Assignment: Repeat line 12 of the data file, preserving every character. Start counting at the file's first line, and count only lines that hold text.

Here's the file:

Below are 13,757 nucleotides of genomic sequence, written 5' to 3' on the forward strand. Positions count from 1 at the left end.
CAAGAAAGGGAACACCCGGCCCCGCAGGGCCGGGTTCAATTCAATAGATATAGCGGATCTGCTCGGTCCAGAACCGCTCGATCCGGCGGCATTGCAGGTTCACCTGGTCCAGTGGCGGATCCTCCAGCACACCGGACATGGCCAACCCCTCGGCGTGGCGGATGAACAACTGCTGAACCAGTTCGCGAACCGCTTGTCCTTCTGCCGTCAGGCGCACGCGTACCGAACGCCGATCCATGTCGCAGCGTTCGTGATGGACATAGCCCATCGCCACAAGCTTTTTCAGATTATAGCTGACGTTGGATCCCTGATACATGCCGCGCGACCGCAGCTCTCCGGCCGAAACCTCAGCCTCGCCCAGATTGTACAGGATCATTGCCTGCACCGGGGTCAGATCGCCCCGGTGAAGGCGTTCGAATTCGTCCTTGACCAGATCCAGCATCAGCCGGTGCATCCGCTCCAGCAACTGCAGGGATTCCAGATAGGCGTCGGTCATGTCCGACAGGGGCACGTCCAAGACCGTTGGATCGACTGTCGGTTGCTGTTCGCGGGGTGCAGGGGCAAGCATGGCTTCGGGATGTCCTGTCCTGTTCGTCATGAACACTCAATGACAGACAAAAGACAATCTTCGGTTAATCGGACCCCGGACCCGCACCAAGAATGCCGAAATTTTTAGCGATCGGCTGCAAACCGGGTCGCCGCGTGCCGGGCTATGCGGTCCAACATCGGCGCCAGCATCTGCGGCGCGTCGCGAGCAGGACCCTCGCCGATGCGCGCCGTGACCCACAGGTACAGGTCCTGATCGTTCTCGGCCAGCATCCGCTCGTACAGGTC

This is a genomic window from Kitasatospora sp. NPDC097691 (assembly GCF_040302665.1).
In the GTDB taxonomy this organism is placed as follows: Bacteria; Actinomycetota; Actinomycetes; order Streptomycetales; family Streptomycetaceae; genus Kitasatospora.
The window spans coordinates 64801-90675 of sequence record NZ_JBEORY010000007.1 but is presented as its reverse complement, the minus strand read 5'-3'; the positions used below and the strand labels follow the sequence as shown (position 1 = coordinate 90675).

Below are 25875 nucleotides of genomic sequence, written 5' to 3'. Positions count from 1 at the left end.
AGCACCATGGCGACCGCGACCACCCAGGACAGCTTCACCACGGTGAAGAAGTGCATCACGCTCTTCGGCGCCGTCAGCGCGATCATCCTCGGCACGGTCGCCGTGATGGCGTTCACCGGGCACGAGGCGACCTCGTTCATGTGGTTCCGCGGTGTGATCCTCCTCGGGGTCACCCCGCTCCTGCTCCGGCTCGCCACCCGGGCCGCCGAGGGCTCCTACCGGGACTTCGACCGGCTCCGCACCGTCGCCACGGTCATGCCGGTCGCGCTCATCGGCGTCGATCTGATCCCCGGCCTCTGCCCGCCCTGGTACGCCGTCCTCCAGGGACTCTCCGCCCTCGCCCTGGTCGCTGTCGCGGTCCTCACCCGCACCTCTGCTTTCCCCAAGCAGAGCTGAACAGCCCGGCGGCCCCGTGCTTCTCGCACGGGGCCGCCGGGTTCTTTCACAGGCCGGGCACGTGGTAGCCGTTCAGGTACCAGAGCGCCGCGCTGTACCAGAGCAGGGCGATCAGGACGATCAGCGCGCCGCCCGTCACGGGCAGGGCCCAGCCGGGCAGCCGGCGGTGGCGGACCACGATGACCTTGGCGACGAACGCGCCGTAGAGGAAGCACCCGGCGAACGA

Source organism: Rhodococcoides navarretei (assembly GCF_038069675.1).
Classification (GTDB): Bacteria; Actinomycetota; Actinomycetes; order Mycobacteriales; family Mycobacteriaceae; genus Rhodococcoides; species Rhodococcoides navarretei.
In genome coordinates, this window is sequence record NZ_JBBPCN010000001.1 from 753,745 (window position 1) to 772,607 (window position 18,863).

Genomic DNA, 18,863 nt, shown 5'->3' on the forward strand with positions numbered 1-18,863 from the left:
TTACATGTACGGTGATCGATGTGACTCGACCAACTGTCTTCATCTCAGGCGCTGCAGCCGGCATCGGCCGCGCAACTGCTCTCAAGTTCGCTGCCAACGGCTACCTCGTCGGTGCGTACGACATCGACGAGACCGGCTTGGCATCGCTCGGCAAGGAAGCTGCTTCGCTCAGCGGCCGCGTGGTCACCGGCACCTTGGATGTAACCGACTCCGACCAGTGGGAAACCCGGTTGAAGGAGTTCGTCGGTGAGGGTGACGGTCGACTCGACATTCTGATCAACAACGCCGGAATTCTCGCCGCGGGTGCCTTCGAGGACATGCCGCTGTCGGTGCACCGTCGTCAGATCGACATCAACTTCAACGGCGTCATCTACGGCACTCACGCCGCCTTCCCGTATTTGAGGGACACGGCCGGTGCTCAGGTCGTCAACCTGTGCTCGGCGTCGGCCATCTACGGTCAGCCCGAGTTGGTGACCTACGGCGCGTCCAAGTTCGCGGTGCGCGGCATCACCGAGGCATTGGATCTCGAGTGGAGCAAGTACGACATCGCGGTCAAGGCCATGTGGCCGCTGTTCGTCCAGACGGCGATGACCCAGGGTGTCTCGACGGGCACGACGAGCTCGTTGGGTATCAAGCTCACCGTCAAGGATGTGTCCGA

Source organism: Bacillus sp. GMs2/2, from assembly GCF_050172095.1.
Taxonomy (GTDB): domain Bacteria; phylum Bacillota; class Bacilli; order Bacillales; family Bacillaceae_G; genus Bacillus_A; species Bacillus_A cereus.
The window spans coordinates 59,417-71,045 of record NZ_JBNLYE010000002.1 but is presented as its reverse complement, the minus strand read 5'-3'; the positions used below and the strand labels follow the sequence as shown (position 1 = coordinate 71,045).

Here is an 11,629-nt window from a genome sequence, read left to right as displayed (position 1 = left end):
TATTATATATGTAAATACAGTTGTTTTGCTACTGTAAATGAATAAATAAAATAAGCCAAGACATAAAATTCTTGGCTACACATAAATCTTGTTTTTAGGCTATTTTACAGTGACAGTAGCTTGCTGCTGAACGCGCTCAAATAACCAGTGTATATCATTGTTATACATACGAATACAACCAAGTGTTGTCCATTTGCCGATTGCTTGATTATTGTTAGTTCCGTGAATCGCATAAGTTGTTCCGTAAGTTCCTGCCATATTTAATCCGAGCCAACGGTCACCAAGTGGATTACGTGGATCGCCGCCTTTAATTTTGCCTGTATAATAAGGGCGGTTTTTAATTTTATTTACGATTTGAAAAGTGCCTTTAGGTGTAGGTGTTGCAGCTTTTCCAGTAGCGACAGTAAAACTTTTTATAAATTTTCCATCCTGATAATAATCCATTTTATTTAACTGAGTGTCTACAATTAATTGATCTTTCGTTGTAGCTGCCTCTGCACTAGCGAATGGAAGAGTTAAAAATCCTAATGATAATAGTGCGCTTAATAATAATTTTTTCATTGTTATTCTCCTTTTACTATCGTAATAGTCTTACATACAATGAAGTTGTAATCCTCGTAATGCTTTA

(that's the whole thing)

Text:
TTACATGTACGGTGATCGATGTGACTCGACCAACTGTCTTCATCTCAGGCGCTGCAGCCGGCATCGGCCGCGCAACTGCTCTCAAGTTCGCTGCCAACGGCTACCTCGTCGGTGCGTACGACATCGACGAGACCGGCTTGGCATCGCTCGGCAAGGAAGCTGCTTCGCTCAGCGGCCGCGTGGTCACCGGCACCTTGGATGTAACCGACTCCGACCAGTGGGAAACCCGGTTGAAGGAGTTCGTCGGTGAGGGTGACGGTCGACTCGACATTCTGATCAACAACGCCGGAATTCTCGCCGCGGGTGCCTTCGAGGACATGCCGCTGTCGGTGCACCGTCGTCAGATCGACATCAACTTCAACGGCGTCATCTACGGCACTCACGCCGCCTTCCCGTATTTGAGGGACACGGCCGGTGCTCAGGTCGTCAACCTGTGCTCGGCGTCGGCCATCTACGGTCAGCCCGAGTTGGTGACCTACGGCGCGTCCAAGTTCGCGGTGCGCGGCATCACCGAGGCATTGGATCTCGAGTGGAGCAAGTACGACATCGCGGTCAAGGCCATGTGGCCGCTGTTCGTCCAGACGGCGATGACCCAGGGTGTCTCGACGGGCACGACGAGCTCGTTGGGTATCAAGCTCACCGTCAAGGATGTGTCCGA